"There's something intriguing to be learned on practically every page... How to Astronaut] captures the details of an extraordinary job and turns even the mundane aspects of space travel into something fascinating."--Publishers WeeklyRide shotgun on a trip to space with astronaut Terry Virts. A born storyteller with a gift for the surprising turn of phrase and eye for the perfect you-are-there details, he captures all the highs, lows, humor, and wonder of an experience few will ever know firsthand. Featuring stories covering survival training, space shuttle emergencies, bad bosses, the art of putting on a spacesuit, time travel, and much more
- ISBN-13: 9781523509614
- ISBN-10: 1523509619
- Publisher: Workman Publishing
- Publish Date: September 2020
- Dimensions: 9.1 x 6.3 x 1.3 inches
- Shipping Weight: 1.4 pounds
- Page Count: 320
10 unexpected aspects of space travel
Terry Virts shares 10 of the wildest, most surprising aspects of going to space—and he ought to know. He’s done it twice!
I had two goals for How to Astronaut: to make the reader say “Wow!” and to make them laugh. I didn’t want to write another typical astronaut book—say, an autobiography or a technical guide. I wanted a book that would be easy reading—something for the beach or the nightstand, a kind of literary comfort food. Here’s a taste, with 10 things about space travel you may find interesting, surprising or funny.
1. Learning Russian
Whenever a new astronaut shows up at the Johnson Space Center in Houston, they probably think they’re pretty good at a few things. They were either the hotshot jet pilot at their military base, the top doctor at their hospital or the nerdiest computer nerd at their engineering job. But one thing I learned during my time as an astronaut is that whatever you think you’re good at, there’s always someone better. For example, I thought I was pretty decent at foreign languages until I had to learn Russian, which was probably the hardest thing I’ve done in my life. It’s a required language because the Russians are such important partners in the International Space Station (ISS) program, and it ended up being something I loved; but I must admit, the first 10 years were the hardest.
2. Chez Terry
When I signed up to be an F-16 pilot many years ago, and when I joined the astronaut corps some years later, there were a lot of things I expected to do. Cutting women’s hair was not one of them. But when Samantha Cristoforetti was assigned as my Italian crewmate, that was exactly what I had to learn to do. It was the most hair-raising thing I did in my seven-plus months in space. You’ll have to ask Samantha if I did OK, but I never heard any complaints.
3. Rodent research
Everyone knows that astronauts do science in space. After all, that is the purpose of the ISS and the reason that our 15-nation partnership has spent tens of billions of dollars over decades on the station program. Honestly, though, this fighter pilot never expected to dissect mice in space—but that’s exactly what I did. Ultimately it was worth it because the rodent research we did is very important for the pharmaceutical industry and will hopefully lead to better medications down here on Earth.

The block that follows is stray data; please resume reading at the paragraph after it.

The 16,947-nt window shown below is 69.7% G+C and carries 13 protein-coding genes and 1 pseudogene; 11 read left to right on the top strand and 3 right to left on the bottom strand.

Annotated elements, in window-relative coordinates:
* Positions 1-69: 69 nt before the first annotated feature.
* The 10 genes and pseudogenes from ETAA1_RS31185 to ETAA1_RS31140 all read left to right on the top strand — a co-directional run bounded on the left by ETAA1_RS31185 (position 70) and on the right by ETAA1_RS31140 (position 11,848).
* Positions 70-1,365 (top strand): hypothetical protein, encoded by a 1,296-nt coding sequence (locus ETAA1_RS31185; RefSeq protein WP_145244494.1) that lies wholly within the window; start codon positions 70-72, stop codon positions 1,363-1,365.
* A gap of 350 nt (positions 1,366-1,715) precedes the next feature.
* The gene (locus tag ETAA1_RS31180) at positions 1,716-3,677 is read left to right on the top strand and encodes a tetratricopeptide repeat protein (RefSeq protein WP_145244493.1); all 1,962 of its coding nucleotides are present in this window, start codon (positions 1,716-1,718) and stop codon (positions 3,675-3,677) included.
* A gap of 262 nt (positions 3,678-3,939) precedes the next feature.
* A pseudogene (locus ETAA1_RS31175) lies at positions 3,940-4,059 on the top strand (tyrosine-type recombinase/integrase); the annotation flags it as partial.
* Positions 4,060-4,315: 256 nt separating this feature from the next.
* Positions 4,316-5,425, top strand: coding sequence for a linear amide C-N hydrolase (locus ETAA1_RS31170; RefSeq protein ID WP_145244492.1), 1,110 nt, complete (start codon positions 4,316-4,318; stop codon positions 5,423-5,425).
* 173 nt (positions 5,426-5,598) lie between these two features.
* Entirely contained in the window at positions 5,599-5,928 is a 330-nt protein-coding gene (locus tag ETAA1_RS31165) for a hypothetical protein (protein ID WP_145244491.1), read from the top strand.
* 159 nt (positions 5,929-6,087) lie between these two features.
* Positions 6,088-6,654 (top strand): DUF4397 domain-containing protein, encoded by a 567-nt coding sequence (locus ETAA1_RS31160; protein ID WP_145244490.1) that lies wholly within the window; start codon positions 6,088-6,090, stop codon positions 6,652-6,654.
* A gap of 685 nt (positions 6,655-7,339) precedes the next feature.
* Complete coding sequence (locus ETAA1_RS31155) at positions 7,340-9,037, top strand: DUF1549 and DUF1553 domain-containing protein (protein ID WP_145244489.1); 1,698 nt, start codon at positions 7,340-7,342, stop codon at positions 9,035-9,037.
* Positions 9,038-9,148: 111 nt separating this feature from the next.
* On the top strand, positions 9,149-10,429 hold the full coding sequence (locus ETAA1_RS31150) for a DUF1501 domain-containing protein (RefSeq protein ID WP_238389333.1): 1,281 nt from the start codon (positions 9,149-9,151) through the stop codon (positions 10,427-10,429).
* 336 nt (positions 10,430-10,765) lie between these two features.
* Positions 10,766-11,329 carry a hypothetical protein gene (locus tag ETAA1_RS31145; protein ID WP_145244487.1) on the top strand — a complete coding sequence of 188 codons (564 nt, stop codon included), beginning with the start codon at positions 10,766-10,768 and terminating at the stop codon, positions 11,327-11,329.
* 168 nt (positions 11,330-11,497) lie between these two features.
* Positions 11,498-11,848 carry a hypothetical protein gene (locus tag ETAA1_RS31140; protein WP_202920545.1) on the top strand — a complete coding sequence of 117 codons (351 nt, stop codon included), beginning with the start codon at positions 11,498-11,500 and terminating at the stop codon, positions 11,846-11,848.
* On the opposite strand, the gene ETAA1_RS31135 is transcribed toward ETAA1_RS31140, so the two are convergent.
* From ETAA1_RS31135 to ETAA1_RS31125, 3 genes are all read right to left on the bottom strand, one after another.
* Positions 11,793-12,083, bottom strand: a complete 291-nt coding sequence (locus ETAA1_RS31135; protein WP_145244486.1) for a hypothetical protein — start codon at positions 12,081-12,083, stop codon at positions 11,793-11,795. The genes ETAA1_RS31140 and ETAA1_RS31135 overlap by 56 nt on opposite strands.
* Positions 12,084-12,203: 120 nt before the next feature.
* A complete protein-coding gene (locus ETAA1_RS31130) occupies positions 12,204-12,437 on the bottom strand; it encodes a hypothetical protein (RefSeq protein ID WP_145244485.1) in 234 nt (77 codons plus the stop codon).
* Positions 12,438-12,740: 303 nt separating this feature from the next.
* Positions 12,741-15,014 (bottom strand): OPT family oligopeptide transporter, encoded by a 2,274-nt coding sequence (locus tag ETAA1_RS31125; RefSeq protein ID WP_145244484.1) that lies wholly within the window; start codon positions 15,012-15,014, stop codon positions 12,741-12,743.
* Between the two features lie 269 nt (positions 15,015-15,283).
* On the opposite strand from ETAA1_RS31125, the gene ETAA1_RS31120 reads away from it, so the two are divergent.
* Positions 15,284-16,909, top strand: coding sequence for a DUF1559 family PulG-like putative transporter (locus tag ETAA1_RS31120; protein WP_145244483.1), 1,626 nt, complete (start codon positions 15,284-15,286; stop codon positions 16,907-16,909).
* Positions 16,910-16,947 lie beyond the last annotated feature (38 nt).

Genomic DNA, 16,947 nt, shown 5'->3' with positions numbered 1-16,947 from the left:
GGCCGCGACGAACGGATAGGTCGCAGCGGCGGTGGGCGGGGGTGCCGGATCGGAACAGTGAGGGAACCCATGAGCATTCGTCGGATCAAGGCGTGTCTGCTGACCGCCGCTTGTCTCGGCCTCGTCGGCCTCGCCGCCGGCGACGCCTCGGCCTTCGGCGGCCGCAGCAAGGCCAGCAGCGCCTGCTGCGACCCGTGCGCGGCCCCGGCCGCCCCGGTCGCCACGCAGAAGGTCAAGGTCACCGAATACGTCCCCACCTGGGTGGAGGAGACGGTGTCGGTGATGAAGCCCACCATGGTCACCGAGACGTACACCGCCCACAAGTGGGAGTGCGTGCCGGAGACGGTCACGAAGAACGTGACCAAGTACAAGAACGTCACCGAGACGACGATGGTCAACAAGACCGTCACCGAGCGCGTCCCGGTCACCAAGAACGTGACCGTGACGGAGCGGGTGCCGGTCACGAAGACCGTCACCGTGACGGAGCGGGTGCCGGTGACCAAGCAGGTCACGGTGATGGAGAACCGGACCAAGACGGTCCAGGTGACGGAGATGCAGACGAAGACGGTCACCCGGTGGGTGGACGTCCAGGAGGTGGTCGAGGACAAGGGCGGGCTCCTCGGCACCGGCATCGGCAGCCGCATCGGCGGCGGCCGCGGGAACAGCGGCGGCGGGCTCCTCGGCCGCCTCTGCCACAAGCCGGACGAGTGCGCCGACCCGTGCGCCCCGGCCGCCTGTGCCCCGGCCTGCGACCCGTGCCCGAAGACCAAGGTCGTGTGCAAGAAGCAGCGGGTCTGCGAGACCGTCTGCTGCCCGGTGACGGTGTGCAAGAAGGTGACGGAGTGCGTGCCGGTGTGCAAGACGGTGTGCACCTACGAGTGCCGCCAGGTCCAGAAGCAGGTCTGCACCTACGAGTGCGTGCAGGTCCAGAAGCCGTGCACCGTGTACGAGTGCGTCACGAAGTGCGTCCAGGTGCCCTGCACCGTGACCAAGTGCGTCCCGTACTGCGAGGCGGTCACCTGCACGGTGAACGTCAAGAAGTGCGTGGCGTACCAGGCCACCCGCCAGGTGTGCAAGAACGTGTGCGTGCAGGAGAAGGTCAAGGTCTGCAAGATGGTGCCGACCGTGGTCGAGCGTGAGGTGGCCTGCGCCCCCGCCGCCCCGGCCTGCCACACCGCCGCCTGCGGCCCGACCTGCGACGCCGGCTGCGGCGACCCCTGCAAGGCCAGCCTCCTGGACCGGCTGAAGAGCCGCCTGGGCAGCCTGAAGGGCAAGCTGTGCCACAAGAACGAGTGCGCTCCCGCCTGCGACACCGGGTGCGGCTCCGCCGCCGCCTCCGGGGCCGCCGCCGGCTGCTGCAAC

4. The red button
I wish you could have seen the look on the face of the poor guy at the Kennedy Space Center who was giving my astronaut class their first tour of Cape Canaveral. It was an innocent question that I asked: “What’s that red button for?” The answer was a little surprising, to say the least. It was the button he would use to blow up my space shuttle, with my butt on board, if we went off course during launch. It reminds me of a song: “Don’t ask me no questions, and I won’t tell you no lies.”
5. Potty talk
Well, what can I say? There are several chapters in How to Astronaut on this topic. Frankly, it’s the most popular question we get as astronauts. To put it succinctly, yes, astronauts do wear diapers.
6. Making movies in space
When I learned that we would be filming an IMAX movie during my mission, I was beside myself with joy. Helping to make A Beautiful Planet was my favorite thing I did while in space. Plus, I got to learn the craft of filmmaking from my director, Toni Myers. It’s a skill I’ve transitioned into my post-NASA career.
7. Doing the deed
This is the second most popular question we get. Have astronauts done it in space? You’ll have to read the book to find out, but as for me and my time on the ISS, it was a long 200 days . . .
8. What to do if you’re stranded in space
It’s a bit of a morbid subject and not one that we talk about very often, but if your rocket engine doesn’t light up to fly you back to Earth while you’re in orbit or on the moon, you have the rest of your life to figure out what to do.
9. What to do with a dead body
I don’t remember discussing this subject in any of my NASA training, but the astronauts we fly are not exactly spring chickens, and in any case, humans don’t have a good record of being immortal. On top of it all, the space environment isn’t the safest place to be. If we continue to travel beyond our planet, future space crews will eventually have to reckon with this question.
10. Juxtaposition between the sublime and the mundane
This is the best way I can describe space flight. During the first minutes of my first shuttle flight, when I was busy helping to fly Endeavour as her pilot, I saw the most amazing sights out the window—things humans weren’t meant to see. I experienced this dissonance a thousand times during my seven months in space: 99% of my time was spent on mundane, mechanical tasks, but 1% of the time I felt like I was seeing God’s view of the universe.
Author photo credit Jack Robert Photography